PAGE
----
Despedida

When people leave Uruguay you throw them a going away party. It is called a Despedida. Considering that this year we had so many people leaving, it only made sense that we had one big despedida. That being said, the people leaving all had their plates full and no one was taking the initiative. Plus, I had just finished planning a huge Kick Cancer’s Ass party and couldn’t bring myself to plan yet another event. I honestly cannot remember details on how it got planned. All I know is that Brad rented his rooftop, I sent invitations and donated the rest of the meat from my own party, and the others…well I am not really sure what everyone did, but regardless we had a date set.

The afternoon before the event, I was roped into a Bodega trip. It was going to be the last one with Erin and Tavis. Despite the fact I had already been, I felt like I needed to return to this one. That meant that the kids were on their own planning and setting up for the party. I love my friends, but party planning is not their strong suit.

By the time we all arrived from the bodega, we had several bottles of wine in us. But I knew if I stopped going and took a nap I would never go out again. So, I headed to Brad’s house. And big holy shit! The fire was not started, there was no real set up of the place – no place for food or drinks. I mean insert a palm to forehead emoji. So I run around gathering plates and utensils. I get out the glass for drinks. I start setting up places to eat and serve the food. I manage ice. Katie makes cute little flag table settings, one for each country our people are moving to. And Brad and Seba finally start the fire. You see, considering who was leaving our whole school was practically invited. And all that was sitting out was a bag of chips. I wanted to take everyone by the necks and shake them – THIS ISN’T A BLOODY FRAT PARTY! This is our time to say goodbye to you, to remember with you, to celebrate the time we had with you.

By the time guests started arriving, we were all a little more organized. I continually told myself that it wasn’t my party and relaxed a little bit. The food started coming and people started eating, which always sets Uruguayans at ease. Laughter rang, especially at the fact that Brad used a meat thermometer for the parrilla. I thought the Uruguayan men were going to tear their hair out watching him stick the meat each time.

We danced, we drank, we ate. Then we repeated. Pictures were taken of the group and then those leaving. Greg and Nancy left early. Greg wasn’t feeling well and had really only come for me. Michael peaced out a little later. I have no idea when Ana left, which wasn’t unusual. Finally, we were down to the stragglers – the leftover party guests who were ready to party. But I just didn’t feel like going inside and dancing to Shakira. It was freezing cold outside, yet Brad, Seba, Vero, Mark, Cheryl, and I all stayed by the left over fire. There was some conversation, but for the most part we just stared into the flames. For me personally, I was thinking about how much I was going to miss these people. From my mornings with Greg to poker nights with Brad to date weekends with Katie to Michael coming into my room disturbing my planning – I was really going to miss my people. The flames bounced around memories and what ifs and what’s to comes. It was like being visited by the ghosts of Christmas past, present, and future all at once. And I got very somber. Not sad, but somber – just pensive enough to recognize the change in the air. We were weeks away from our final goodbye.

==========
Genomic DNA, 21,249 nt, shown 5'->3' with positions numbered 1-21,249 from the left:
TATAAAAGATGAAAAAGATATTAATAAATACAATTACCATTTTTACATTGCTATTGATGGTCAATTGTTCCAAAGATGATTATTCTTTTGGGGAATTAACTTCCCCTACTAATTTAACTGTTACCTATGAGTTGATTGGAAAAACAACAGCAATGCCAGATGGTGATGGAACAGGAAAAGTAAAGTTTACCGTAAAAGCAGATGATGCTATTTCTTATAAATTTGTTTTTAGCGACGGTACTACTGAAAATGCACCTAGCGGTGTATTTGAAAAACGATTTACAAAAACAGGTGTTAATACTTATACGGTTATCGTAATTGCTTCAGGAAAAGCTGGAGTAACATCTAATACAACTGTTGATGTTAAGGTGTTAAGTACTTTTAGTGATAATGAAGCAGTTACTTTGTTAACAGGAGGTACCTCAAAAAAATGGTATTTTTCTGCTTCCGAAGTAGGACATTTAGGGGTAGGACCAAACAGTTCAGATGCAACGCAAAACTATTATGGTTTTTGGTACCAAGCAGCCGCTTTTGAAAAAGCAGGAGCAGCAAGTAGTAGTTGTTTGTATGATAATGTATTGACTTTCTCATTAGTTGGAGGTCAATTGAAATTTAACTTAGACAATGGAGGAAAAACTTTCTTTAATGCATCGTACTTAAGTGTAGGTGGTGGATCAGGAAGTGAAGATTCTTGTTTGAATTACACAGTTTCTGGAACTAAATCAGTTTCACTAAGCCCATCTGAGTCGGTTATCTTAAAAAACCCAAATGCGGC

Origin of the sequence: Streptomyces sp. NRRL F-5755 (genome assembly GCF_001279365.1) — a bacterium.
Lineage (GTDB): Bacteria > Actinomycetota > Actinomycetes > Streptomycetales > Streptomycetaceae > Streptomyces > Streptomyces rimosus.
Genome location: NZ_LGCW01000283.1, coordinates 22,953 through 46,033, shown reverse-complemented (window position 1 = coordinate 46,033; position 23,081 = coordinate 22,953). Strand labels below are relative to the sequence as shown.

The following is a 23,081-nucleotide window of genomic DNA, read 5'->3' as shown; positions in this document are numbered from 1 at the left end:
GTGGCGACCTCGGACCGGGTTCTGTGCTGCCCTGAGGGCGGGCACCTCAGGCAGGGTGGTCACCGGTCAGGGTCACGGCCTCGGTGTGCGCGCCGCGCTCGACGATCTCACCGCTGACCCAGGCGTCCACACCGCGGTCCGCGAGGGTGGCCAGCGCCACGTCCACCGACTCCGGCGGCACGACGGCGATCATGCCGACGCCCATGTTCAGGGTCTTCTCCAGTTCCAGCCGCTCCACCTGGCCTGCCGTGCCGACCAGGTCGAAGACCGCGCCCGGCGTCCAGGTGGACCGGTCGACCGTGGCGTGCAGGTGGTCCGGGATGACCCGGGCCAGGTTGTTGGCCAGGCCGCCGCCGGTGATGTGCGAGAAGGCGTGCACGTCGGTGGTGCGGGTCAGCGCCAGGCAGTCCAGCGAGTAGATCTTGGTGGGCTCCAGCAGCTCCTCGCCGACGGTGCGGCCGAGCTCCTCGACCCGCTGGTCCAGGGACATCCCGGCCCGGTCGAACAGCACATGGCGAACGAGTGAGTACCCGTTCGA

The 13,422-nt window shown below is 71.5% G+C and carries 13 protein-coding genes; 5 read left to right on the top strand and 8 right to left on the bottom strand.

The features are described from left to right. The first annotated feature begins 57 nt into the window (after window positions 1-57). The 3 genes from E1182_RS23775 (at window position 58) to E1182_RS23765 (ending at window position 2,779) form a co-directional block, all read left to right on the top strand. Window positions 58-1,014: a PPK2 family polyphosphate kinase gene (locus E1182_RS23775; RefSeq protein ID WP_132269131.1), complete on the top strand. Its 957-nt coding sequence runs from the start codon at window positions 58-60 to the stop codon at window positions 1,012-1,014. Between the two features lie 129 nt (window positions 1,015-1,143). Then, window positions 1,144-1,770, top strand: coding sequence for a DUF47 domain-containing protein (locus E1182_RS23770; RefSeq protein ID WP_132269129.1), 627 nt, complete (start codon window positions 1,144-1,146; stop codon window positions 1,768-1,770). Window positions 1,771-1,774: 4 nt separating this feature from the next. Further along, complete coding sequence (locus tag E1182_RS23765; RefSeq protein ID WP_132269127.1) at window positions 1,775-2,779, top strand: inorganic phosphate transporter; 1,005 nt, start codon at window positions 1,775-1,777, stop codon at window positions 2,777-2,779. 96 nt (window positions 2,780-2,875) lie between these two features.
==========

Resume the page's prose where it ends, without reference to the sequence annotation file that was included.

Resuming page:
By the time our faces started to freeze, we made our way into the warmth. And that is when a young friend of Katie recommended playing Kings, a card drinking game from college. Two rounds and one accidental faux pas by Seba and I was out. I was too reflective and old to stick around for that shit. I said my goodbyes and made my way home. I also looked at my watch and realized it was my first night out to 3am. I must really love these people to stay up that far past my bedtime. And I do. Very much.

Leave a Reply

Fill in your details below or click an icon to log in:

WordPress.com Logo

You are commenting using your WordPress.com account. Log Out /  Change )

Google photo

You are commenting using your Google account. Log Out /  Change )

Twitter picture

You are commenting using your Twitter account. Log Out /  Change )

Facebook photo

You are commenting using your Facebook account. Log Out /  Change )

Connecting to %s